Article: Learning can be an antidote to the Great Resignation: Andy Molinsky

Learning & Development

Learning can be an antidote to the Great Resignation: Andy Molinsky

Organisational & Cross-Cultural Psychologist, Andy Molinsky, talks to People Matters about the biggest roadblock to learning and advises talent leaders on balancing business needs and talent development objectives.
Learning can be an antidote to the Great Resignation: Andy Molinsky

An Organisational & Cross-Cultural Psychologist, Andy Molinsky is a Professor at Brandeis University’s International Business School. Andy helps people develop the insights and courage necessary to act outside their personal and cultural comfort zones when doing important, but challenging, tasks in work and life. 

His work has been featured in HBR, the Financial Times, the Boston Globe, NPR and Voice of America.

In this exclusive interview with People Matters, Andy reflects on how the past two years have impacted the L&D function, the biggest roadblock to learning and advises talent leaders on balancing business needs and talent development objectives

In your observation, how have the past two years impacted the mindset towards L&D?

I have seen companies pausing serious investments in L&D for budgetary reasons and also because of the confusion around hybrid and work-from-anywhere/home conversations + the covid and health challenges. 

Growth opportunities, personal and professional, are a critical factor in influencing talent to stay with or exit an organisation. With the increasing focus on growth amid the great resignation, whom does the onus of learning lie on - the individual or the organization?

Learning can and should be a key competitive advantage for companies who invest in it and truly invest in their people.

In this way, learning can be an antidote to the ‘Great Resignation’. 

What in your experience has been the biggest roadblock to learning? What are some ways to navigate such hurdles, especially in a virtual learning ecosystem?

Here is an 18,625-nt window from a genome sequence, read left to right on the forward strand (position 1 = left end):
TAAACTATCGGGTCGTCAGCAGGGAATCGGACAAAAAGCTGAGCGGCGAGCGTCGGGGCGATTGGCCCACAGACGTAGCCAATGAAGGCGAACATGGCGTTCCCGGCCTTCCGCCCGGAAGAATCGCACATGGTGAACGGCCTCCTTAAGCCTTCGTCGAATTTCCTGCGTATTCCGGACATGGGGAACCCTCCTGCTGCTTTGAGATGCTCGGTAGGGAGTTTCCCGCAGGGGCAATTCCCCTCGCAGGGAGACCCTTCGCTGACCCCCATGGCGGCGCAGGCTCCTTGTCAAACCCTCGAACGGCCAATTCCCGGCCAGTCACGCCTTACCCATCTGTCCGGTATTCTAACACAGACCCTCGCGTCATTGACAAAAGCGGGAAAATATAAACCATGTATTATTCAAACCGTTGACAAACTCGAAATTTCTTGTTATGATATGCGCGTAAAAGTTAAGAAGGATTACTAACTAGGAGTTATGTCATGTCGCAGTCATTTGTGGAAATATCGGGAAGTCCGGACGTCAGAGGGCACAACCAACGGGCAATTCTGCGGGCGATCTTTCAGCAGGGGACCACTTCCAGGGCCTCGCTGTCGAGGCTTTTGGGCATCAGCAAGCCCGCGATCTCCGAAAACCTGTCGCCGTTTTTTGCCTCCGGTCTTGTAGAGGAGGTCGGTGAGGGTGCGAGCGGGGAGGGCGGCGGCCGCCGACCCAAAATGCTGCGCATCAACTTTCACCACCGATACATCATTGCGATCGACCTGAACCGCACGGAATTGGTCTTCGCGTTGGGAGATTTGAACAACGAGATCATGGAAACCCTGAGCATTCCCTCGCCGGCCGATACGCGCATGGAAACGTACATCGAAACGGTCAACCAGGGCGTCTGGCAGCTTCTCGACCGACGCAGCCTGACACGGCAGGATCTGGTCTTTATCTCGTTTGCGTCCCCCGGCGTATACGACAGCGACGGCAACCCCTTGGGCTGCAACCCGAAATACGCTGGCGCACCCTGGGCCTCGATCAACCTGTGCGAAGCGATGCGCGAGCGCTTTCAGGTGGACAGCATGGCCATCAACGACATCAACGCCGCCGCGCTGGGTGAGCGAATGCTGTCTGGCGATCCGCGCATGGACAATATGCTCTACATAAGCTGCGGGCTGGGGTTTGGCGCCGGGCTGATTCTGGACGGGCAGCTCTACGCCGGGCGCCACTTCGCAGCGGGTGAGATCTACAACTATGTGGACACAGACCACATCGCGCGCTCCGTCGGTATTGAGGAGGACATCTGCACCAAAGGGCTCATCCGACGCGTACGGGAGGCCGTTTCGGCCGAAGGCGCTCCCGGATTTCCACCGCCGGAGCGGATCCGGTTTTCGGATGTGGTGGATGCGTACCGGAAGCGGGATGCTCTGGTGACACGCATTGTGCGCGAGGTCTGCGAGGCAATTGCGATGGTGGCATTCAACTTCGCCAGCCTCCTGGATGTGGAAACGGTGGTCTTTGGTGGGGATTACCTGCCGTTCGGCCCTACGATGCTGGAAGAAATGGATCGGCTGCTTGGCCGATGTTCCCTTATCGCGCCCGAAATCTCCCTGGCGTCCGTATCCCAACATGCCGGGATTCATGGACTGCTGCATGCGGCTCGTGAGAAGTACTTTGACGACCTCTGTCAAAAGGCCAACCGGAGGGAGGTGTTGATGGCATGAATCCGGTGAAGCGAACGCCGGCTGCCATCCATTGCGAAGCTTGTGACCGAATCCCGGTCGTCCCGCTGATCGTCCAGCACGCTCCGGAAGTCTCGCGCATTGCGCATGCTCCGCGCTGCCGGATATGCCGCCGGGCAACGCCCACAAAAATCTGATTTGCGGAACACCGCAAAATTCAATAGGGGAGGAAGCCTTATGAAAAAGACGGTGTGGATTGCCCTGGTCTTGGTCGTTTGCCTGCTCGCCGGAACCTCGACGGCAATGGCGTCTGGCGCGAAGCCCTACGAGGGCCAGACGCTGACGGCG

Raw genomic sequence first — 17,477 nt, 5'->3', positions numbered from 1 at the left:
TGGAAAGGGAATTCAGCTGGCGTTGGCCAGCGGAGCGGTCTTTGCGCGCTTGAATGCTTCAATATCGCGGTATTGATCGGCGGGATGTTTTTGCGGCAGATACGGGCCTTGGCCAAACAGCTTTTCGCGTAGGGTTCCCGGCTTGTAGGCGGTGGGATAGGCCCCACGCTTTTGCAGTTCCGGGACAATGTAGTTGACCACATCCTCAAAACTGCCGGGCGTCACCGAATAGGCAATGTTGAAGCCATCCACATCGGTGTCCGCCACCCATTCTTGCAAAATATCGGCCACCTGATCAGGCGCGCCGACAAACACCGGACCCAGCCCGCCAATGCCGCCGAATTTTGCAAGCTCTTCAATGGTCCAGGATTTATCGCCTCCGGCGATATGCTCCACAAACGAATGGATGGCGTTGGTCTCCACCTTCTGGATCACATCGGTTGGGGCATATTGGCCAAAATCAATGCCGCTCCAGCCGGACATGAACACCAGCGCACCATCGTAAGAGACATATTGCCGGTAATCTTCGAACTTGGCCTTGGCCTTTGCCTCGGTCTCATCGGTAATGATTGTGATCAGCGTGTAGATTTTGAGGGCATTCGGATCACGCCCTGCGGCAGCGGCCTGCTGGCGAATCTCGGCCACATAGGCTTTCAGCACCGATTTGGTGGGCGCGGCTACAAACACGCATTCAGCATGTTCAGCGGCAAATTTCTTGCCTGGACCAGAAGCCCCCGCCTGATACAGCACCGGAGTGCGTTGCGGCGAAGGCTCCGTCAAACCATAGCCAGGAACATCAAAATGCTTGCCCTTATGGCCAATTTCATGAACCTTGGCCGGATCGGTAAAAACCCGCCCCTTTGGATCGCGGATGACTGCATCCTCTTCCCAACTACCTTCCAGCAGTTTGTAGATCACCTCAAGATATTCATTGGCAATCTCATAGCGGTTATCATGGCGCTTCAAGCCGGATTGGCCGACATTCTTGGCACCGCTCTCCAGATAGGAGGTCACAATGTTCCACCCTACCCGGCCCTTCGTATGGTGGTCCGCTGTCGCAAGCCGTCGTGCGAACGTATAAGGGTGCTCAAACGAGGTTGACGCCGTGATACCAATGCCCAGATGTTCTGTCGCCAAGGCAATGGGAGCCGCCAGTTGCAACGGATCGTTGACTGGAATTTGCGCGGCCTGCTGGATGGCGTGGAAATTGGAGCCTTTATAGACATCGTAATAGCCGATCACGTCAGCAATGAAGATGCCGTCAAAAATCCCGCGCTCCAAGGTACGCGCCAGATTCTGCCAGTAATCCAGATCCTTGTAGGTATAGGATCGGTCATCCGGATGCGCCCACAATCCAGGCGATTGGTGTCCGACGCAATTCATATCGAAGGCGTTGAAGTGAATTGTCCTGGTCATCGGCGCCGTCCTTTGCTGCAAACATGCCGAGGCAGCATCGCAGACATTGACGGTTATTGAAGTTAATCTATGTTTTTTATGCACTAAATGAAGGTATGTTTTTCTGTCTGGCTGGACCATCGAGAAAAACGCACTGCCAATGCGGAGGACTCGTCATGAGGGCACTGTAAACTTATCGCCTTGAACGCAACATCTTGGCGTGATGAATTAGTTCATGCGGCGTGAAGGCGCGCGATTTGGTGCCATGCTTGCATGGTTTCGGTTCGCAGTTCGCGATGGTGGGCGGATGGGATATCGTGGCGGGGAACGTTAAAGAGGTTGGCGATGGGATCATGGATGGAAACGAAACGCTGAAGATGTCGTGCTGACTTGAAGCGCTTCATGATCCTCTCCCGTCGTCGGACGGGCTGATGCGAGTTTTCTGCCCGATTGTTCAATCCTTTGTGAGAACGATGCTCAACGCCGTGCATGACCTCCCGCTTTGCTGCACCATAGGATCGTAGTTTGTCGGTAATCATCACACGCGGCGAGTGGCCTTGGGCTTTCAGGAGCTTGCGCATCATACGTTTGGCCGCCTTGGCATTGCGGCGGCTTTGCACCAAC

My view is that teaching and training virtually is a critical, underrated skill - and one with a tremendous amount of variability in the population. I also believe it is a skill that can be learned and developed.

My view is that a key roadblock to learning virtually is the lack of attention towards developing (and selecting upon) this skill among people doing the training and development work. 

Continuous development is something that employees look for in their employers and is becoming a strategic priority for leaders. Amid such a business climate, complicated by the pandemic and its after-effects, how can talent leaders better balance business needs and talent development objectives?

So much training and development is “one off” - as in, a single hour-long session or a learning management system with videos on demand. To me, real training, learning and development requires a much longer perspective and investment in deeper, ongoing learning - which can be virtual, in person, or hybrid in nature - but in all cases must be led by talented trainers and teachers with expertise in multiple modality learning. 

What are your top three learning priorities for 2022?

Continue working on my own skill at virtual learning and education; develop materials, experiences, and exercises to help others to do the same; partner with organisations in these efforts. 

Want to hear more of Andy’s thoughts? Listen to Andy talk about ‘Reaching out of your comfort zone to achieve your best’ only at People Matters L&D Conference APAC 2022.

Register now!

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Topics: Learning & Development, #PMLnDAPAC

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